Ozone depletion occurs in many places in the Earth's ozone layer, most severely in the polar regions. NOAA scientists have traveled to Antarctica to study the ozone hole that has been occurring there since the late 1970s. In 1986, soon after the reported discovery of the ozone hole, Aeronomy Lab (now ESRL) scientist Dr. Susan Solomon led a team of 16 scientists, the National Ozone Expedition (NOZE I), to Antarctica. The scientists took measurements of various trace gases and physical properties of the atmosphere. The data, along with additional findings from the NOZE II mission the following year, showed conclusively that human-produced trace gases that contain chlorine and bromine were causing the ozone hole. The Global Monitoring Division of ESRL has monitored the yearly Antarctic ozone hole since 1986 by launching balloon-borne ozonesondes, from the South Pole station and measuring total column ozone from a ground based Dobson spectrophotometer since 1963.
This unique record from the South Pole station clearly shows the annual development of the springtime Antarctic ozone hole over the past two decades. Ozone depletion at the South Pole can also be viewed from another perspective through the images created from data collected by the NASA TOMS satellite, and the NOAA SBUV-2 instruments aboard NOAA satellites. These various ozone measurements provide an important record of the status of the ozone hole. Continued surveillance is necessary in order to verify the expected recovery of the ozone layer.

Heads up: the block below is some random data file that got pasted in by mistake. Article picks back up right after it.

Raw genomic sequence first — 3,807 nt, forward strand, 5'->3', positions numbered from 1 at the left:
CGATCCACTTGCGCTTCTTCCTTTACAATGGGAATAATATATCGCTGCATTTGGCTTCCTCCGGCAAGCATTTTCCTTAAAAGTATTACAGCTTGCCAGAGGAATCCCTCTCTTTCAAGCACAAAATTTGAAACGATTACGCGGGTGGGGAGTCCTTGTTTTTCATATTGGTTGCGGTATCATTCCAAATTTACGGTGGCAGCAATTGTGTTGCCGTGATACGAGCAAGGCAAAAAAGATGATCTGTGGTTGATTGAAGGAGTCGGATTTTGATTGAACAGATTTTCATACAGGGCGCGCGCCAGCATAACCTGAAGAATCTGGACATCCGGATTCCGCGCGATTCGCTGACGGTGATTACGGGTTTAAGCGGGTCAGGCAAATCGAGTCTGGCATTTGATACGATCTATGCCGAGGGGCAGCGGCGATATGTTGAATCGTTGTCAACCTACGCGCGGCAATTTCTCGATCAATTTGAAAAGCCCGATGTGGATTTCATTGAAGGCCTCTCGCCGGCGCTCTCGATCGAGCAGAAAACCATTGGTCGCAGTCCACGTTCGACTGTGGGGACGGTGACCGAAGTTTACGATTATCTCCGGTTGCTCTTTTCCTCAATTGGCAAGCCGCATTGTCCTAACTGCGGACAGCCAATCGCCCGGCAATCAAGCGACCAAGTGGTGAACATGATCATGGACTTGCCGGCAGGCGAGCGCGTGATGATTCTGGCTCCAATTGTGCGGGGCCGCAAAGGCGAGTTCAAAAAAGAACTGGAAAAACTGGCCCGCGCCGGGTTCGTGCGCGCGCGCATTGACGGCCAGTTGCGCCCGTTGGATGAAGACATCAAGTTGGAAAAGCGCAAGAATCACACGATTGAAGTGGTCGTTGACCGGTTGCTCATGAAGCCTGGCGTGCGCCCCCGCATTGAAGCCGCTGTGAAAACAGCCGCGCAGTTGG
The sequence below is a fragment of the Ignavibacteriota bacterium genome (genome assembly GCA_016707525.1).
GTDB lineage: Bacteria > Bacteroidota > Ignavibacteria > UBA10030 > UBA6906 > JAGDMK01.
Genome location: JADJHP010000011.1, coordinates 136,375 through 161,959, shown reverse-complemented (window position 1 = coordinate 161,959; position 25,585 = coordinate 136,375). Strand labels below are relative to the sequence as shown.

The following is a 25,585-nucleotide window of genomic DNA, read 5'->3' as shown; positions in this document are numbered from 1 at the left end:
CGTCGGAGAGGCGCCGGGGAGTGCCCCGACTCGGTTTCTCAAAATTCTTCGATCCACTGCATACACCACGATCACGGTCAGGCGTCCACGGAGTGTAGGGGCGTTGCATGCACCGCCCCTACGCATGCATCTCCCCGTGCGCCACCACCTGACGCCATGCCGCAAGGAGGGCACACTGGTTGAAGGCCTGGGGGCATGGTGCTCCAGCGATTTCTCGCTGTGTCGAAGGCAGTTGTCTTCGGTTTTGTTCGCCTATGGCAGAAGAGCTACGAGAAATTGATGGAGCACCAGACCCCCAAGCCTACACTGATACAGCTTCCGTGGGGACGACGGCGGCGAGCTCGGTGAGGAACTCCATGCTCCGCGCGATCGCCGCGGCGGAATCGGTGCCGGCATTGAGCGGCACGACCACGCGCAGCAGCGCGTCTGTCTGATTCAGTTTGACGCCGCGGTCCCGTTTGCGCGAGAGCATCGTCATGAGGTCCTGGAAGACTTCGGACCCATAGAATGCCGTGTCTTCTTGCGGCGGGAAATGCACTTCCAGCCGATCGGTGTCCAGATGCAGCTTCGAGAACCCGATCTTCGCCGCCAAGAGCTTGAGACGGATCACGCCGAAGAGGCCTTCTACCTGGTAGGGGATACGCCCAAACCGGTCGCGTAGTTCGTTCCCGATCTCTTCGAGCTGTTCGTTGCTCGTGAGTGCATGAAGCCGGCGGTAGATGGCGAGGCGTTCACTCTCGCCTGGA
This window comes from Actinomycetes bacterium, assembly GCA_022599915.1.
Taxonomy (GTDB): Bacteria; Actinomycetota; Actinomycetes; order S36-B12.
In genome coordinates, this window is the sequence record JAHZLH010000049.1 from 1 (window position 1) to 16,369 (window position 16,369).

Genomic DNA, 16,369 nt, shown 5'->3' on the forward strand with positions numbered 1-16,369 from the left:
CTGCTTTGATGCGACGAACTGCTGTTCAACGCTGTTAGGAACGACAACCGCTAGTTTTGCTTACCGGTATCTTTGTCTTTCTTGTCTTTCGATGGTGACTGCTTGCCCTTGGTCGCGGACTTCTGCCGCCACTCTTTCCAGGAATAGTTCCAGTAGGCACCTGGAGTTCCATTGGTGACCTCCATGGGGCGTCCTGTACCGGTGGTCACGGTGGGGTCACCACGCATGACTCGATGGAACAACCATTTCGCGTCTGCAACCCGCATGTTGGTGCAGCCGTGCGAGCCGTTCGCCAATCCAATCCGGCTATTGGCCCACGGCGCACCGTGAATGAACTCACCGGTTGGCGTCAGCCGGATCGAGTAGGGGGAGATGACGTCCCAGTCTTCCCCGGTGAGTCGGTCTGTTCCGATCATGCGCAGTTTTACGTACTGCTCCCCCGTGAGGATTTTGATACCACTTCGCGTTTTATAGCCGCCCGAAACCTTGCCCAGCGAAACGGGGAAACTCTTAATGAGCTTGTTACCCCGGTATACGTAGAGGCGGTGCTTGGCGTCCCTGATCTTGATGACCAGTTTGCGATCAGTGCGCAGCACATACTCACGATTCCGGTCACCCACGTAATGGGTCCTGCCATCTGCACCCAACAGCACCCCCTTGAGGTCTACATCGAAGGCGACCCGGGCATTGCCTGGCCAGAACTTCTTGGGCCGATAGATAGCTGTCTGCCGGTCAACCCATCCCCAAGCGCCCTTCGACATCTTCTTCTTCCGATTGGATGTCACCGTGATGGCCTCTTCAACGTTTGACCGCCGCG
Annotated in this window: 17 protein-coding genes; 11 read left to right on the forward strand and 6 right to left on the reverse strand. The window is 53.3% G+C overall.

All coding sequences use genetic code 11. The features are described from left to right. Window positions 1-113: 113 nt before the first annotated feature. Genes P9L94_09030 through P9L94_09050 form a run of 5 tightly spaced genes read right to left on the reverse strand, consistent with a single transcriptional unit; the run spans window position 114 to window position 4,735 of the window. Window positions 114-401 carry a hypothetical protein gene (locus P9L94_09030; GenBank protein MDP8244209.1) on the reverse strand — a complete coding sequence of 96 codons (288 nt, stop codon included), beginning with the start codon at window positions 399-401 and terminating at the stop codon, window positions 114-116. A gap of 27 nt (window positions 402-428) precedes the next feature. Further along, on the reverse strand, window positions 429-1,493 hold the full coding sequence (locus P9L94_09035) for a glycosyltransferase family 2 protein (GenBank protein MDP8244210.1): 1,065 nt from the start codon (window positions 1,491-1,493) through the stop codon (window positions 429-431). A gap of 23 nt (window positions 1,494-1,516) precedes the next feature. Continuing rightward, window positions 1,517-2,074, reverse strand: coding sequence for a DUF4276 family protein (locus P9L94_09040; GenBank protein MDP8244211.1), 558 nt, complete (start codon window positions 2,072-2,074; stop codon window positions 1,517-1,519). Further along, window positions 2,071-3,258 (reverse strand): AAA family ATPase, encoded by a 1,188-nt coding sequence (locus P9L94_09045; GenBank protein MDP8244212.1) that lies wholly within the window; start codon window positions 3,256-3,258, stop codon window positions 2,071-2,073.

Significant depletion also occurs in the Arctic ozone layer during the late winter and spring period (January - April). However, the maximum depletion is generally less severe than that observed in the Antarctic, with no large and recurrent ozone hole taking place in the Arctic.
Since the 1980's, scientists at ESRL have been participants in field, theoretical, and laboratory research to demonstrate some of the key processes that contribute to the observed difference between the depletion of ozone in the Arctic and Antarctic. For example, the POLARIS mission in 1997, was designed to study ozone photochemistry in the Arctic during the summertime at middle and high latitudes. And later, the SAGE III Ozone Loss and Validation Experiment (SOLVE) campaign was designed to examine the processes controlling ozone levels at mid- to high latitudes in the Arctic during the winter. The mission also acquired correlative data needed to validate the Stratospheric Aerosol and Gas Experiment (SAGE) III satellite measurements that are used to quantify high-latitude ozone loss. Both these experiments took measurements using the NASA DC-8 and ER-2 aircraft, as well as balloon platforms and ground-based instruments